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Ethics:The Bitterness of Sugar

11/11/2013(Mareeg.com)

PRINCETON – Sugar is sweet, but the ethics of its production is anything but
appealing. “Sugar Rush,” a recent report released by Oxfam International as part of
its “Behind the Brands” campaign, has shown that our use of sugar implicates us in
land grabs that violate the rights of some of the world’s poorest communities.
Better-informed and more ethical consumers could change this.

We are genetically programmed to like sweet things, and when people become more
affluent, they consume more sugar. The resulting increase in sugar prices has led
producers to seek more land on which to grow sugarcane.

It is no surprise that the poor lose when their interests conflict with those of the
rich and powerful. The Oxfam report provides several examples of producers who have
acquired land without the consent of the people who live on it, turning farmers into
landless laborers. Here is one.

In the northeastern Brazilian state of Pernambuco, a group of fishing families had
lived since 1914 on islands in the Sirinhaém River estuary. In 1998, the Usina
Trapiche sugar refinery petitioned the state to take over the land. The islanders
say that the refinery then followed up its petition by destroying their homes and
small farms – and threatening further violence to those who did not leave.

As recently as last year, the fishing families say, employees of the refinery burned
down homes that had been rebuilt. Trapiche moved the families to a nearby town,
where they gained access to electricity, water, sanitation, and schooling, but if
they want to continue to fish, they have to travel a long distance. Many of them are
still seeking to return to the islands.

Both Coca-Cola and PepsiCo use Usina Trapiche sugar in their products. Does that
make them responsible for the wrongs done to the people whose land Trapiche is using
to produce that sugar? In the 1990’s, Nike tried to wash its hands of responsibility
for the use of child labor and other unconscionable labor practices in the factories
that produced its sneakers. That did not go down well with its customers, and in the
end Nike decided to do the right thing, inspecting factories, tackling problems, and
being transparent about its suppliers.

Likewise, McDonald’s initial response to criticism of its suppliers’ animal-welfare
practices was to sue the activists who made the allegations. The company expected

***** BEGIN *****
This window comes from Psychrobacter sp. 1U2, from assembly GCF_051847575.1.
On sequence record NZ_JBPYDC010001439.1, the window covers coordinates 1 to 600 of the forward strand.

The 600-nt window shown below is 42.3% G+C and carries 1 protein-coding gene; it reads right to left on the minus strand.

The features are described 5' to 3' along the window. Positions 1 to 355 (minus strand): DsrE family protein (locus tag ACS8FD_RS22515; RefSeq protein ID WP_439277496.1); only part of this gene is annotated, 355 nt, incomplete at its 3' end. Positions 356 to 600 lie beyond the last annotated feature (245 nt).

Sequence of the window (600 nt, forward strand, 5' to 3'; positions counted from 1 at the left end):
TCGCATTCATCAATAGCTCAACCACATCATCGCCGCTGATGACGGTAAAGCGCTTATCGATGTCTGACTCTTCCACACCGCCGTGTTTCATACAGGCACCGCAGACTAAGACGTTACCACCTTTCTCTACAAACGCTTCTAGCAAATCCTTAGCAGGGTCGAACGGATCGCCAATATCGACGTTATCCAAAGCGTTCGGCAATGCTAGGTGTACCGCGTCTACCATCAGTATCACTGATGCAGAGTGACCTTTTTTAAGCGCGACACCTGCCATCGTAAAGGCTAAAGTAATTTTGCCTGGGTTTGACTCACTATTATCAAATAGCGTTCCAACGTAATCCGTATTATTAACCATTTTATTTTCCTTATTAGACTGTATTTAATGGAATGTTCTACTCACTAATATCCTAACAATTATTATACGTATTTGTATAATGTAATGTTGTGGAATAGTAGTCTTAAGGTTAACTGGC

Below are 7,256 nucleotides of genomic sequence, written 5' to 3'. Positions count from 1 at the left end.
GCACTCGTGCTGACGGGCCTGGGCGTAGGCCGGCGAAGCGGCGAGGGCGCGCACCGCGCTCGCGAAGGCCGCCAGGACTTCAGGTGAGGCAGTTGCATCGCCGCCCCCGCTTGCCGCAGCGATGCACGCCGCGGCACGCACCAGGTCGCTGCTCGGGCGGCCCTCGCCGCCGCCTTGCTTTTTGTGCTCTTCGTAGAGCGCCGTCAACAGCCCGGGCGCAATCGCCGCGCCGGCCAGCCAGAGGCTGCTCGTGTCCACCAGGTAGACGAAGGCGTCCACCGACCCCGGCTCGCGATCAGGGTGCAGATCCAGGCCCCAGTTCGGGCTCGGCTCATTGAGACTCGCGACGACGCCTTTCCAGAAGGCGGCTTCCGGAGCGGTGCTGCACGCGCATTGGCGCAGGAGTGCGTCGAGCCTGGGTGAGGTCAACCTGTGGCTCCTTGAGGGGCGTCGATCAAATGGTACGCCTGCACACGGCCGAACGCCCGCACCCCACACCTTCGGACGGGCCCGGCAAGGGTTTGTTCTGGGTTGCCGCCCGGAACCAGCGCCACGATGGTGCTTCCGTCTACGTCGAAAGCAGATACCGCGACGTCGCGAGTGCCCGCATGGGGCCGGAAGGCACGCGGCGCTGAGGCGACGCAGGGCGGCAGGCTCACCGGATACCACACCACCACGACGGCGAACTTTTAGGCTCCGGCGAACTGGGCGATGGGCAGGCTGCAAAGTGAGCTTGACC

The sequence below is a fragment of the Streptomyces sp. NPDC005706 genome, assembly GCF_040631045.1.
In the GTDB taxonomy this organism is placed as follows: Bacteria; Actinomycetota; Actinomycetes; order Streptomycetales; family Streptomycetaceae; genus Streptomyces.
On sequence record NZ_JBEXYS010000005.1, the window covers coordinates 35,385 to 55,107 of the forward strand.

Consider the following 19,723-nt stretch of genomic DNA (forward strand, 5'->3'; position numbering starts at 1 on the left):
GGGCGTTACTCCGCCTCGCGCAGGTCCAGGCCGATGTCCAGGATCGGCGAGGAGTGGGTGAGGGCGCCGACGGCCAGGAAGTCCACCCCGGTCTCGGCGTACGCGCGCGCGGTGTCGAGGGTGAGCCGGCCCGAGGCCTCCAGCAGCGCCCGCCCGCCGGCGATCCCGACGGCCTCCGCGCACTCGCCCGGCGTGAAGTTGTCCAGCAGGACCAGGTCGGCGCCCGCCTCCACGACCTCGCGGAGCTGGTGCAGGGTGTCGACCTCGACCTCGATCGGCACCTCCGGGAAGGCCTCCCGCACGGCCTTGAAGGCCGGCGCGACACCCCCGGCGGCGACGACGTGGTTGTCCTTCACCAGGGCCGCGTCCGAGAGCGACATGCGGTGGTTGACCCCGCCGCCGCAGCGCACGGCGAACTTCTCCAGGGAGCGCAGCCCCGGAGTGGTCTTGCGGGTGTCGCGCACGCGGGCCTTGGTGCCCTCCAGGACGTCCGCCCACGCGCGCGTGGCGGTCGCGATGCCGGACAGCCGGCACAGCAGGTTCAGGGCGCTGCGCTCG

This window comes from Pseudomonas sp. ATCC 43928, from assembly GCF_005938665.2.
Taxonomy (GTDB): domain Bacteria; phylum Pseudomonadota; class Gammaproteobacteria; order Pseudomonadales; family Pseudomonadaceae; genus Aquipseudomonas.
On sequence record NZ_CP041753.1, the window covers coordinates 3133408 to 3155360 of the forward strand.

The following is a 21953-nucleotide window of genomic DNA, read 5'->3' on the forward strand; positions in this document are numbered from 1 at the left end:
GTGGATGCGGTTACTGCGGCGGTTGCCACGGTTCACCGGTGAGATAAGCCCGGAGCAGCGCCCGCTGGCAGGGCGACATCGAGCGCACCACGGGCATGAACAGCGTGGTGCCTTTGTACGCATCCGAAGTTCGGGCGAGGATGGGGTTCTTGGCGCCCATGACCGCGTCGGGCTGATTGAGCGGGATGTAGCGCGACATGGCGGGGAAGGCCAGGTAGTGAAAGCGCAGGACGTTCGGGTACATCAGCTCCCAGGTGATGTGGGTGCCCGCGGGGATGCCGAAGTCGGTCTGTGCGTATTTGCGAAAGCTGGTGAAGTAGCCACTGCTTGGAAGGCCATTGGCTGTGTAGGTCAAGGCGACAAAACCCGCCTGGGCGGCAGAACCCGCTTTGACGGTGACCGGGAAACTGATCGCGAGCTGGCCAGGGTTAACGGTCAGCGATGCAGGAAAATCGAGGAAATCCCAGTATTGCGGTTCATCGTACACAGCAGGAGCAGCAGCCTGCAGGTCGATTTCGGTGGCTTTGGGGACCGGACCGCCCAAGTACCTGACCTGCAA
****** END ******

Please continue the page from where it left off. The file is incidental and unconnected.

that its critics would give up. But when two of them, with nothing to lose, defended
themselves in court, the result was the longest libel trial in British legal history
– and a public-relations disaster for the corporate giant.

After the judge held that some of the activists’ claims were not defamatory, because
they were true, McDonald’s began to accept responsibility for its suppliers’
practices. It has since become a much-needed force for improvement in the treatment
of animals used for food in the United States.

More recently, the collapse of the Rana Plaza garment factory in Bangladesh earlier
this year, which killed more than 1,000 people, posed a similar question for the
garment industry. Associated British Foods (ABF), which is both a major sugar
producer and the owner of the retail clothing chain Primark, took responsibility for
its suppliers by signing up, along with 80 other clothing brands, to a legally
binding building-safety agreement supported by trade unions and the Bangladeshi
government.

What applies to the clothing industry should hold for the food industry, too – and
not just for sugar, but for all food production. Oxfam is asking the ten biggest
food brands to show leadership by acknowledging their responsibility for land-rights
violations involving their suppliers.

In particular, Oxfam wants these global companies to avoid buying from suppliers
that have acquired land from small-scale food producers without these producers’
free, prior, and informed consent. Where land has already been acquired without such
consent, and the acquisition is in dispute, Oxfam wants the corporations to insist
on fair dispute-resolution procedures.

“Behind the Brands” includes a score sheet, ranking the Big 10 on a range of issues,
including their impact on workers, water, land, women, and climate change. On land
issues, Oxfam rates PepsiCo, and ABF either “poor” or “very poor.” Nestlé scores
better, because its guidelines for suppliers – used for the sourcing of sugar, soy,
palm oil, and other commodities – require that they obtain the free, prior, and
informed consent of indigenous and local communities before acquiring land.

Nestlé was the first of the Big 10 to support this principle fully. Then, on
November 7, Coca-Cola responded to the Oxfam campaign by declaring that it would
have “zero tolerance” for land grabbing by its suppliers and bottlers. Coca-Cola
committed to disclosing the companies that supply it with sugar cane, soy, and palm
oil, so that social, environmental, and human rights assessments can be conducted;
it will also engage with Usina Trapiche regarding the conflict with the fishing
families of the Sirinhaém River estuary.

Oxfam’s advocacy is raising the standards for the global food industry. If PepsiCo
and ABF want us to regard them as ethical producers, they need to follow the lead of
Nestlé and now Coca-Cola, and accept responsibility for their suppliers’ conduct
toward some of the world’s poorest and most powerless people.

Peter Singer is Professor of Bioethics at Princeton University and Laureate
Professor at the University of Melbourne. His books include One World, The
Ethics of What We Eat (with Jim Mason), and The Life You Can Save.

Project Syndicate, 2013.

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